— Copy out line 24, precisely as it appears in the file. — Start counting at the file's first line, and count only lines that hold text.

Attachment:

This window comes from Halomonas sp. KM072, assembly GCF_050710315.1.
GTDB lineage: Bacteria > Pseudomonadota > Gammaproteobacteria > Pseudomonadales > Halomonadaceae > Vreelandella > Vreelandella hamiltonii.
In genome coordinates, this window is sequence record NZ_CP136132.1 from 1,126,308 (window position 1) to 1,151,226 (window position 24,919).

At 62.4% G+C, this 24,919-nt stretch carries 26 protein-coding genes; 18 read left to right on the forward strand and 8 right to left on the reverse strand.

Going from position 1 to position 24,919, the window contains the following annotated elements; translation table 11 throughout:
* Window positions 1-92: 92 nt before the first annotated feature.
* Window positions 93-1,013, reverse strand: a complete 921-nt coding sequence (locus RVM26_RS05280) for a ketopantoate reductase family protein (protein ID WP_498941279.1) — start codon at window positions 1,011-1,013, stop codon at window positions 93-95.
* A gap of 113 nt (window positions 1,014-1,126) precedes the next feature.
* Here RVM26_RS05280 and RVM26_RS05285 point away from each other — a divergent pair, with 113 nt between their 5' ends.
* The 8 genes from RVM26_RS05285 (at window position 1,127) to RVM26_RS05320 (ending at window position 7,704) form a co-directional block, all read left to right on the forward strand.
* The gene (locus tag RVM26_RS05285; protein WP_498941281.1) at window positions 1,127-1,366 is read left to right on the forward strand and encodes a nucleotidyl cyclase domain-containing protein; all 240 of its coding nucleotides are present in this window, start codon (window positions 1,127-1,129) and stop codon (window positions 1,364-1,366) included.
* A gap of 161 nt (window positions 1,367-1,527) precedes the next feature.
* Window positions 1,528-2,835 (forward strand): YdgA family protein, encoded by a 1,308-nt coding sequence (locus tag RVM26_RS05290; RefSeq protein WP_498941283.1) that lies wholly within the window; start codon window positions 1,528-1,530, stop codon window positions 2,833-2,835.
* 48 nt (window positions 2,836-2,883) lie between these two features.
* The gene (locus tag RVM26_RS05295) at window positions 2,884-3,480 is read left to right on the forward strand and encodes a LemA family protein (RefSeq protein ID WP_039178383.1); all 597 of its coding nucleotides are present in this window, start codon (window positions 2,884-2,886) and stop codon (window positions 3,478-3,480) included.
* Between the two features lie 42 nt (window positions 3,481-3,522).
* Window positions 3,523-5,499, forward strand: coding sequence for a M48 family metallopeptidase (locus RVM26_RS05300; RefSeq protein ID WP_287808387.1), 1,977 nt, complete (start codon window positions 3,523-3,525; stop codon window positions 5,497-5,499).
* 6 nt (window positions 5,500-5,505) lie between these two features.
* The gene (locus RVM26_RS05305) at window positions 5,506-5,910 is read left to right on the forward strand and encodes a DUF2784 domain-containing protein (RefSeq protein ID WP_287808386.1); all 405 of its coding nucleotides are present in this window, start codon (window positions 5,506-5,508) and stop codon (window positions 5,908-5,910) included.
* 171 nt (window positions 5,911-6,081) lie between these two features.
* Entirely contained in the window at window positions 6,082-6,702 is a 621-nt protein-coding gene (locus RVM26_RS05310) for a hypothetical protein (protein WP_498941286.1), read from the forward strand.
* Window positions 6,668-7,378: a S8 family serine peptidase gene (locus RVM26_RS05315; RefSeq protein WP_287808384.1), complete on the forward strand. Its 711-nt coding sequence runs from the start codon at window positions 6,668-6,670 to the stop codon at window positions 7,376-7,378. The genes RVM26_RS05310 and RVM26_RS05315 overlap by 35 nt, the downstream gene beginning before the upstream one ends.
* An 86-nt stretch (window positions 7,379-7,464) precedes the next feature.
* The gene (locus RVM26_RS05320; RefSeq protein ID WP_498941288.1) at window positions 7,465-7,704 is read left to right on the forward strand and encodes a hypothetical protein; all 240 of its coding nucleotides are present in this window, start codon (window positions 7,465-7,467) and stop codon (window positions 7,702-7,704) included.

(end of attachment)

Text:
* The gene (locus RVM26_RS05320; RefSeq protein ID WP_498941288.1) at window positions 7,465-7,704 is read left to right on the forward strand and encodes a hypothetical protein; all 240 of its coding nucleotides are present in this window, start codon (window positions 7,465-7,467) and stop codon (window positions 7,702-7,704) included.